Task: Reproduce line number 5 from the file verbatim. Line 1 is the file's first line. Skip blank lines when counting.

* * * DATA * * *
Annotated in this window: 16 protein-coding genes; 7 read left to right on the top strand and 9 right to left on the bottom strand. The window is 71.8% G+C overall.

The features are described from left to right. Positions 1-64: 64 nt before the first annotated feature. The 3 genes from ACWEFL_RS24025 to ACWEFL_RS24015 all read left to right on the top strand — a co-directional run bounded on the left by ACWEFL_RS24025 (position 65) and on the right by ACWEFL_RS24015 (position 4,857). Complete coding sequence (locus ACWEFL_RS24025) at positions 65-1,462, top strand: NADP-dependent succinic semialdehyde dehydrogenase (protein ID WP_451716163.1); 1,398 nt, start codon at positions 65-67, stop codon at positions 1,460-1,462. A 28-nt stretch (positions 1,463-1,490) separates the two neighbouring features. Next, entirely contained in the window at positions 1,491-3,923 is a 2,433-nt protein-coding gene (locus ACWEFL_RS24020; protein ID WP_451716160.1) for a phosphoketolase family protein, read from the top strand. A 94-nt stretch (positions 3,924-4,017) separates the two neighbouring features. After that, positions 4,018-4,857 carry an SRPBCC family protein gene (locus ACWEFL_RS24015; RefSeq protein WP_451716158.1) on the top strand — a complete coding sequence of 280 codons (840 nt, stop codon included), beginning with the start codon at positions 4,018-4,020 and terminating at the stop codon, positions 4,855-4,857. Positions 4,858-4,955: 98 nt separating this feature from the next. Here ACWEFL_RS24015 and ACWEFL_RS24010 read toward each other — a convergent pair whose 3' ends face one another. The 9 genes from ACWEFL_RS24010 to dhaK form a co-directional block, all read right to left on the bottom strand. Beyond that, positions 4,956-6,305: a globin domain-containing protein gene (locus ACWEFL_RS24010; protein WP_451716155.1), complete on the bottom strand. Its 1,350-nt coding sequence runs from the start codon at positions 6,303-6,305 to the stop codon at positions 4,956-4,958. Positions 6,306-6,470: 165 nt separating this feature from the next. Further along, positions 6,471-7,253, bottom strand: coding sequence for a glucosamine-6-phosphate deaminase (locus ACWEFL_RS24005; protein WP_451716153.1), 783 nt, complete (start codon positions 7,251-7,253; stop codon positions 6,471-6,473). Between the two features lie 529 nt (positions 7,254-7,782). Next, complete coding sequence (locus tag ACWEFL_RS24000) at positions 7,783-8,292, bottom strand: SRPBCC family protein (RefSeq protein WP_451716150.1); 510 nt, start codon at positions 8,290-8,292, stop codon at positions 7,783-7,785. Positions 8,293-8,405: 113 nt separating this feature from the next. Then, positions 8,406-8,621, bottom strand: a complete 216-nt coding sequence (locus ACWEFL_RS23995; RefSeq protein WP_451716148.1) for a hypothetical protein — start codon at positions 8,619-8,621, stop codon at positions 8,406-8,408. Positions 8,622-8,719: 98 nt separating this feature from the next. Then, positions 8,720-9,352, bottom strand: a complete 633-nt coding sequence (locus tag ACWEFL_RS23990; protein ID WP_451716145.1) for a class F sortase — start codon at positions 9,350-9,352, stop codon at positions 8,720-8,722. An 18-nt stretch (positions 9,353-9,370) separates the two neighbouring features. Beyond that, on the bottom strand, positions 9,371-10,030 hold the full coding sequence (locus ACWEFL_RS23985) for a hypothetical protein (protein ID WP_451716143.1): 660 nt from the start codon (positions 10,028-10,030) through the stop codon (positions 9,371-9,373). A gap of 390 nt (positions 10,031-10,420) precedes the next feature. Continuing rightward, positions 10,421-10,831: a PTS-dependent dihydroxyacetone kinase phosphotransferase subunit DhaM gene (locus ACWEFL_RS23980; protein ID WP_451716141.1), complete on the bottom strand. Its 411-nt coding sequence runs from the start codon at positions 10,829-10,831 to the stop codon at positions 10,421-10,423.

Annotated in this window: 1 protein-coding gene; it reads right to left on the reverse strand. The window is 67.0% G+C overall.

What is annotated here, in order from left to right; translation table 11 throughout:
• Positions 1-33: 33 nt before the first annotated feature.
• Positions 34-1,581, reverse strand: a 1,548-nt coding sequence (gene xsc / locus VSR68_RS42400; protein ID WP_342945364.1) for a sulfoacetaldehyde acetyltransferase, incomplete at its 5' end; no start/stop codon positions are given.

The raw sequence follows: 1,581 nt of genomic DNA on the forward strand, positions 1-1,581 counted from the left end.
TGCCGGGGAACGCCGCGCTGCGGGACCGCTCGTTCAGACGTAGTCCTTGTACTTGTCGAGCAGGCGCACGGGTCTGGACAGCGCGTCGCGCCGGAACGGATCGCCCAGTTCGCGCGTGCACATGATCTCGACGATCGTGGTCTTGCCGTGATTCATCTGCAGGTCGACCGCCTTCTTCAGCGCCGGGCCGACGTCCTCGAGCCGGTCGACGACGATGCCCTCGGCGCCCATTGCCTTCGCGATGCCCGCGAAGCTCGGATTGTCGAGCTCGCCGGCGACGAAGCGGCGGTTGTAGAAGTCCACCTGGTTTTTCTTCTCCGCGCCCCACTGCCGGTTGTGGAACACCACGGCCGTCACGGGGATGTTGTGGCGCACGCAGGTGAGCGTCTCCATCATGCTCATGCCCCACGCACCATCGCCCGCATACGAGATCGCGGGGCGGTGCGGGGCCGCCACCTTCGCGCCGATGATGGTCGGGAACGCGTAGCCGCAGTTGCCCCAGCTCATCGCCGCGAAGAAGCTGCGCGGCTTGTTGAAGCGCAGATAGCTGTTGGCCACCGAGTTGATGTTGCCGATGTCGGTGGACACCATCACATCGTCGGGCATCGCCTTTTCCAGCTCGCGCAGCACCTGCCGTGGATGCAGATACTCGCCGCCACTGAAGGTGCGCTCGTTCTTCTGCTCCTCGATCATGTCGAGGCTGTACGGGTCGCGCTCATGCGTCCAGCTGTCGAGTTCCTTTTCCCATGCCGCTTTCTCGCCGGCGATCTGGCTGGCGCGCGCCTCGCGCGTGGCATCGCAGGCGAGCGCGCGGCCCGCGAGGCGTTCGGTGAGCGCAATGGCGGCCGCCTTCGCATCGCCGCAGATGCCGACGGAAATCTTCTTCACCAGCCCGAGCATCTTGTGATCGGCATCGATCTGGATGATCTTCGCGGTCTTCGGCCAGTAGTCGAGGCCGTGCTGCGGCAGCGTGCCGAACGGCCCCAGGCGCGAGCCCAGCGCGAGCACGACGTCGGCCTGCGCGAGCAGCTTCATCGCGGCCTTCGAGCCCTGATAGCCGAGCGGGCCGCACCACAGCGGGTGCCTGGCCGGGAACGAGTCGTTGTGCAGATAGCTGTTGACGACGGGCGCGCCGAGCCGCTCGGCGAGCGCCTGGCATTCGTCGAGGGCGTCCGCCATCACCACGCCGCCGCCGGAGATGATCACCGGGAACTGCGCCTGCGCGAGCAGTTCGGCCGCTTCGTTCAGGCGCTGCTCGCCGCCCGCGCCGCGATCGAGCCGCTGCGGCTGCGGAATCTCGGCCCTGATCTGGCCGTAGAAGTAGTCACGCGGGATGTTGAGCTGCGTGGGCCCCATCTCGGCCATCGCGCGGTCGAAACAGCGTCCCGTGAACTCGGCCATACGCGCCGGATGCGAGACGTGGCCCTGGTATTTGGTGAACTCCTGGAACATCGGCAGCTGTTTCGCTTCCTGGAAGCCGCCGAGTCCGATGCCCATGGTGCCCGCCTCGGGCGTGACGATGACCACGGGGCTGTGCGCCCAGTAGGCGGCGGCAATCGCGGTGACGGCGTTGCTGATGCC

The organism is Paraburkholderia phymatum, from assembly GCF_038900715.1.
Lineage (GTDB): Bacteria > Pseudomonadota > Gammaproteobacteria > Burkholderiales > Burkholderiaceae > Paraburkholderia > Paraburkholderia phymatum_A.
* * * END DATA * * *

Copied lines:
• Positions 1-33: 33 nt before the first annotated feature.